After eight years of valiant service, my original third-hand fermentation chamber turned kegerator was still working, but looking worse for wear. The interior was rusty, and mold was growing down where condensation invariably pooled (despite the rechargeable dehumidifier). In addition, shoehorning three kegs and a CO2 tank in there was a pain, and I didn't love serving sour beers from a party/picnic tap. It was time for an upgrade! I opted for a similar design, a larger chest freezer (so technically a keezer) with a wooden collar attached to the body of the freezer.
Woodworking and brewing share a few commonalities, both: require precision, benefit from shiny tools, can be called creative, and you end up with something you could have bought for half the price. While the skills aren’t transferable, my friend Mat (you may remember from the mead pit) was kind enough to spend a few Saturday mornings lending his skills and hands.
2 – 2X6s
1 – Wood glue
20 – 1/4" x 1" lag screws
4 – 2" x 4" 12-gauge L-angle brackets
2 – Spray paint (chalkboard)
12-16 – #8 1 inch wood screws
12 – Washers
1 – Silicone caulk
Drill (with various bits, sockets, etc.)
7/8” Hole saw or spade bit
1. Buy a freezer. I opted for a 10.6 cubic foot chest freezer from GE (Model# FCM11PHWW). It is big enough to comfortably fit five kegs, and a 20 lb CO2 tank (plus a 5 lb beer gas tank on the compressor hump). There is enough room for one more keg if I wanted to squeeze it in.
2. Measure. Use the tape measure to determine the dimensions of the freezer. This will let you know how much wood you’ll need for the collar. The dimensions of my freezer (50.5" by 25.25") were such that we could get a long and a short side from each 96" board, with some scrap leftover.
3. Buy materials. As I learned after my solo trip to Home Depot, buying really straight pieces of lumber is essential (especially for larger freezers). Place the board on a flat surface, turn it, and press down on the ends to judge how warped it is each direction. Also avoid wood with lots of knots, or cracks (unless they are near the ends and can be trimmed). You don't need many boards, so be picky. This is a good opportunity to get the rest of the materials and tools as well.
4. Cut the wood. Use the miter saw to perform a 45 degree cut to remove a few inches from one end. Then measure and mark the wood. You want to cut slightly over on the "waste" side of the line to ensure the result is long enough. If you are getting two sides from each board, wait until after you cut the first to measure the second. Place the pieces together on the lid of the freezer to ensure they fit correctly.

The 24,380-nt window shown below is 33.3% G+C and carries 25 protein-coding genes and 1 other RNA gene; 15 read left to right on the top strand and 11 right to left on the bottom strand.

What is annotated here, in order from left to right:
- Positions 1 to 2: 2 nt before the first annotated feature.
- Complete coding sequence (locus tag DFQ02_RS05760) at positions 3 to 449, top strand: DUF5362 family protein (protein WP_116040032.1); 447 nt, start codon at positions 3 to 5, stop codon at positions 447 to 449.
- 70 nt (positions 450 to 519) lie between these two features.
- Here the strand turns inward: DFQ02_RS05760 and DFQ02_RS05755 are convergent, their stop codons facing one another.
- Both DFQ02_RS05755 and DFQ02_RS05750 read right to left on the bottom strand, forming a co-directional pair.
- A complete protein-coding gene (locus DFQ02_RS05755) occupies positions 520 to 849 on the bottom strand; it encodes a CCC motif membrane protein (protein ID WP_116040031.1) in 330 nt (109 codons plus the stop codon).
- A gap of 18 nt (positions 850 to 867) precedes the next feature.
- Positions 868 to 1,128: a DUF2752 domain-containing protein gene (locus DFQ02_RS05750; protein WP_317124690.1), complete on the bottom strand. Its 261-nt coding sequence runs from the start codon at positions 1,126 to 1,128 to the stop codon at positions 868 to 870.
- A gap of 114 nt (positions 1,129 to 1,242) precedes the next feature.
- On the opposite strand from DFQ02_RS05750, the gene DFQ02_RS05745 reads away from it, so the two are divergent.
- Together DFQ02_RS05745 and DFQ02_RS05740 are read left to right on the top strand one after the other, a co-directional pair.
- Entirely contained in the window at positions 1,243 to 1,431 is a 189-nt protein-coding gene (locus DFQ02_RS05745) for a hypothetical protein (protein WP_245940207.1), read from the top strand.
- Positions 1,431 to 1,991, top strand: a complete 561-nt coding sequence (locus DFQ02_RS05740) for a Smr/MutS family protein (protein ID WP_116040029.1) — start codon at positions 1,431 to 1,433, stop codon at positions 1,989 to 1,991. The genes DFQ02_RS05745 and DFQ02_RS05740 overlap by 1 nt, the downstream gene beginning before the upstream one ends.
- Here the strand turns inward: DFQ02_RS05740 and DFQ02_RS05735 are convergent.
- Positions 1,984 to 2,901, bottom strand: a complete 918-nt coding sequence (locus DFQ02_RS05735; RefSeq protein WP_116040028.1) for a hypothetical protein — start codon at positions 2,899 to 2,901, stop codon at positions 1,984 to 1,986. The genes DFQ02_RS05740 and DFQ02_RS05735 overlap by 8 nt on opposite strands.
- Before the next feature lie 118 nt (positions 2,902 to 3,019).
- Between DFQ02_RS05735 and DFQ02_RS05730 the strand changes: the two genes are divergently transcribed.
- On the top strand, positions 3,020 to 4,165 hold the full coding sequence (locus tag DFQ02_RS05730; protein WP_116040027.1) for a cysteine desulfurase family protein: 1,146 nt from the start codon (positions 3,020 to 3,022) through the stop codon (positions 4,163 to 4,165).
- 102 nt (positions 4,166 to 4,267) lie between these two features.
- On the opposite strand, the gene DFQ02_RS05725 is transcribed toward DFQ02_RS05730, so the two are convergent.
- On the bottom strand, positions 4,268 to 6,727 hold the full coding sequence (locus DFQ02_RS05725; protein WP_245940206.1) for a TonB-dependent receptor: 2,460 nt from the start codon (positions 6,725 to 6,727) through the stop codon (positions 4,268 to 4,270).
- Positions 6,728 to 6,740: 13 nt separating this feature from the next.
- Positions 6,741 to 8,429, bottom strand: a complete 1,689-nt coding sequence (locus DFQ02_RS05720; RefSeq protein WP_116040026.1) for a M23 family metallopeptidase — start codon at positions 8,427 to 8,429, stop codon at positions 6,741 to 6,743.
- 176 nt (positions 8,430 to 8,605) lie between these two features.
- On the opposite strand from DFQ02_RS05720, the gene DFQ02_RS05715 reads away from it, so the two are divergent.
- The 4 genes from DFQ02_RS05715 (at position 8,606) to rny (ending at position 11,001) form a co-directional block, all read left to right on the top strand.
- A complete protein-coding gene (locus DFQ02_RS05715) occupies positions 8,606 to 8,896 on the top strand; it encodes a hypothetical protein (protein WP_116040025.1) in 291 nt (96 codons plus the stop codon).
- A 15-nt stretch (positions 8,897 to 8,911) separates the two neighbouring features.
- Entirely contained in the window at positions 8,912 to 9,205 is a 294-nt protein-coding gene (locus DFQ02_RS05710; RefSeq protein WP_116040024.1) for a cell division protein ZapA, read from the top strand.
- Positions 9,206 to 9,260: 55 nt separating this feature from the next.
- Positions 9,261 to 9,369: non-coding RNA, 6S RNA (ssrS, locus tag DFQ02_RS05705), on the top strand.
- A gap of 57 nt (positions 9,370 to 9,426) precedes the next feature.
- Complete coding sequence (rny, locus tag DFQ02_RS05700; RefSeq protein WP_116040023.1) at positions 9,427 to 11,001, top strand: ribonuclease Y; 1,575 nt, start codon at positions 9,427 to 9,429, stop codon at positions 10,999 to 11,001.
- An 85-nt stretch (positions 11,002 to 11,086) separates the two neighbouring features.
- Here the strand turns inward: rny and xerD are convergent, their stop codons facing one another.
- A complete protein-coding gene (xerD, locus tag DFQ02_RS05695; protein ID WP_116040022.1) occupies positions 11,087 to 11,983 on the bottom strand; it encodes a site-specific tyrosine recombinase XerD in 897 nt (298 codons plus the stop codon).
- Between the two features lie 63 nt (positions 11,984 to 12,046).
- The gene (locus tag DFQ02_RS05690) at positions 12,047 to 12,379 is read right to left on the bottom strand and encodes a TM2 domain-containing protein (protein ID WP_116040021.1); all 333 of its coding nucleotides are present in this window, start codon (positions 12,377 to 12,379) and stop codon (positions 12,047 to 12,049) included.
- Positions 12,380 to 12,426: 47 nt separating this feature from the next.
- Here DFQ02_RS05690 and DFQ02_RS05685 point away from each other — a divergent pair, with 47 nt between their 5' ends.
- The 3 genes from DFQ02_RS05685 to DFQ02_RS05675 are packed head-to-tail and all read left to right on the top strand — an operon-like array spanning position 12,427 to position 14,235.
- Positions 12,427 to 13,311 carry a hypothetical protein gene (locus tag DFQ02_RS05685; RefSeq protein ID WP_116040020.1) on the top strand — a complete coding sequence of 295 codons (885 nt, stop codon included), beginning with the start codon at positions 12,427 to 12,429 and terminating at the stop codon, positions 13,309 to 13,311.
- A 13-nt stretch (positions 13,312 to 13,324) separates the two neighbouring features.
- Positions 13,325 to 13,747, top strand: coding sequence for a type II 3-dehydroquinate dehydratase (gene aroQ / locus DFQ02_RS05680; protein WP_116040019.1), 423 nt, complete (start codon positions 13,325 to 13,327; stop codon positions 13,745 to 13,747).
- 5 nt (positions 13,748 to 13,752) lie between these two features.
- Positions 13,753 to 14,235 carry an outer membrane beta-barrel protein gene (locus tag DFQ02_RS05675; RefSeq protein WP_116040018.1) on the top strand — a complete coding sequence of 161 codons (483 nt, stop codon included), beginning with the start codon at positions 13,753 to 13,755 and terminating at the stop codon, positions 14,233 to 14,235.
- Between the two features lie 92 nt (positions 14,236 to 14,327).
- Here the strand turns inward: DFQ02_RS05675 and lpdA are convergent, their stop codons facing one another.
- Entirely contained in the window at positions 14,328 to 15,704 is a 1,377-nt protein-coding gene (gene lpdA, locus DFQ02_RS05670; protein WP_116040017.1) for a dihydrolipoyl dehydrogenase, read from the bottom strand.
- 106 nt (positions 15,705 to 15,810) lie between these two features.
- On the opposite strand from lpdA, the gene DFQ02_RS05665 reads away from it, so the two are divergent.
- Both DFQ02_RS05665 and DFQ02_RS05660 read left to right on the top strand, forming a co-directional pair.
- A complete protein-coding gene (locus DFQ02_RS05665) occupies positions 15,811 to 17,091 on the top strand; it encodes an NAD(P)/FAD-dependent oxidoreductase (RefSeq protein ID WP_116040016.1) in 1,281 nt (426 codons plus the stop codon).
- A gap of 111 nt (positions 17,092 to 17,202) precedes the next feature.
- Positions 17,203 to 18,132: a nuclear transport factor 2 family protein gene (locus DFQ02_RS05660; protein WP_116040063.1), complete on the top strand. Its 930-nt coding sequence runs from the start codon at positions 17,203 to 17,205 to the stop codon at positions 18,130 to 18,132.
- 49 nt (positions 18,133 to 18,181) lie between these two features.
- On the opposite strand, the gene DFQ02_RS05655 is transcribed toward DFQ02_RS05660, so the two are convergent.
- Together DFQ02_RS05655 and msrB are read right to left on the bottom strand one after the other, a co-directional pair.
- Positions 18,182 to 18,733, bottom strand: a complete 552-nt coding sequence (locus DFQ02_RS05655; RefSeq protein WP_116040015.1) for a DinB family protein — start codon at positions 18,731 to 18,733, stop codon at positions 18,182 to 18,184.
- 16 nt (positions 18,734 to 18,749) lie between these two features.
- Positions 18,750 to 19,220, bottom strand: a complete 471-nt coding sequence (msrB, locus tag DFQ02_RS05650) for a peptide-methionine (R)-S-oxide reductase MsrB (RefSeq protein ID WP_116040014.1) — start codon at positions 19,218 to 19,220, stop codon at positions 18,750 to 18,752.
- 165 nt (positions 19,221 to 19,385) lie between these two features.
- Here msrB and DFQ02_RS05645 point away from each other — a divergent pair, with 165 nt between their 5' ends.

5. Drill holes for the taps. Measure and mark where you want each tap to be located. Use the 7/8" hole saw (or spade) to cut a hole for each shank. Do your best to make these holes as vertical as possible.
6. Assemble. Glue two cut edges, clamp them together, and then drive in the brackets with the lag screws to hold it. Repeat on the remaining three corners. You can pre-drill, but we didn't run into issues skipping this step. Allow the glue to dry for 24 hours before proceeding.
7. Sand. Smooth any rough spots, edges, corners, splinters etc.
9. Detach the hinges. Unscrew the hinges from the freezer body (they should remain attached to the lid). Be careful when doing this as they can spring up violently. Have someone hold the hinge down until the last screw is removed, then raise slowly.
10. Apply the weather stripping. Stick the self-adhering weather stripping to the bottom of the collar. This will compensate for any slight warps in the wood.
10. Position the collar. Place the collar between the freezer and lid. Make sure everything sits the way you want it to. Check that the lid's gasket touches the collar all the way around. Attach the hinges to the collar using wood screws and washers. Reinsert the bolts that came out of the hinges into their original holes.
11. Optional, mount the temperature controller and probe. Drill a hole for the temperature probe and add screws to hang the temperature controller. I'm also planning on mounting the CO2 manifold to the back of the collar when I get around to replacing the gas lines.
12. Apply caulk. Caulk the interior seams to provide another seal in addition to the weather stripping. A wet finger does a serviceable (if slightly ugly) job smoothing the caulk. This will prevent moist air from entering the freezer. This reduces condensation, which would eventually lead to rust or mold.
13. Kegerator-ize it! Insert the shanks, kegs, tanks, and connect all of the fittings. I added neoprene gaskets between the collar and the nut to block air from finding its way in around the shank. Another new addition, Velcro zip-ties to tame the 15' of line I'm using for each tap. The tap on the far left is for carbonated water, and the tap on the far right is the beer-gas stout faucet you were introduced to last week. The other two new faucets are flow control Perlicks.
14. Attach drip-trays. I used neodymium magnets rather than screws this time to allow me to mount the drip trays below the collar (a rivet gun would be another option). However, I need a few more magnets to support a glass on the drip tray.
That's it! Not too tough of a beginner's woodworking project, although I was glad to have someone with more experience to help me through it.